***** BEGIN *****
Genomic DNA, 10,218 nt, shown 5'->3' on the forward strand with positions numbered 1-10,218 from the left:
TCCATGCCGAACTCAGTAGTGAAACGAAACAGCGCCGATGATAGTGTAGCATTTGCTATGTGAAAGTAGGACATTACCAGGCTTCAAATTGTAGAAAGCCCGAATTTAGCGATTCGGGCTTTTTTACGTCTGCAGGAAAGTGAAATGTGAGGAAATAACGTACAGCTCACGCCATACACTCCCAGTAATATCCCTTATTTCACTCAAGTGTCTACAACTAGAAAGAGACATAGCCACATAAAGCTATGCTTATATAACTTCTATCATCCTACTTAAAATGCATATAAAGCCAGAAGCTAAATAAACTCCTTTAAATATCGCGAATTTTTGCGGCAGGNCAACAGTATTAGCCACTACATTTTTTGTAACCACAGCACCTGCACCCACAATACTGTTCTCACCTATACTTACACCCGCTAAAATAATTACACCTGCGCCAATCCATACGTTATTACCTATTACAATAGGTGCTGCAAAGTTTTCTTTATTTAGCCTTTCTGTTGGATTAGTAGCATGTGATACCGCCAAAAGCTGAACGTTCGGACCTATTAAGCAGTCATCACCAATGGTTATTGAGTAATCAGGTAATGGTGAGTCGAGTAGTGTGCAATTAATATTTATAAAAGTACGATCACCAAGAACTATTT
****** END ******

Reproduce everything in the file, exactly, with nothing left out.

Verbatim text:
Genomic DNA, 10,218 nt, shown 5'->3' on the forward strand with positions numbered 1-10,218 from the left:
TCCATGCCGAACTCAGTAGTGAAACGAAACAGCGCCGATGATAGTGTAGCATTTGCTATGTGAAAGTAGGACATTACCAGGCTTCAAATTGTAGAAAGCCCGAATTTAGCGATTCGGGCTTTTTTACGTCTGCAGGAAAGTGAAATGTGAGGAAATAACGTACAGCTCACGCCATACACTCCCAGTAATATCCCTTATTTCACTCAAGTGTCTACAACTAGAAAGAGACATAGCCACATAAAGCTATGCTTATATAACTTCTATCATCCTACTTAAAATGCATATAAAGCCAGAAGCTAAATAAACTCCTTTAAATATCGCGAATTTTTGCGGCAGGNCAACAGTATTAGCCACTACATTTTTTGTAACCACAGCACCTGCACCCACAATACTGTTCTCACCTATACTTACACCCGCTAAAATAATTACACCTGCGCCAATCCATACGTTATTACCTATTACAATAGGTGCTGCAAAGTTTTCTTTATTTAGCCTTTCTGTTGGATTAGTAGCATGTGATACCGCCAAAAGCTGAACGTTCGGACCTATTAAGCAGTCATCACCAATGGTTATTGAGTAATCAGGTAATGGTGAGTCGAGTAGTGTGCAATTAATATTTATAAAAGTACGATCACCAAGAACTATTT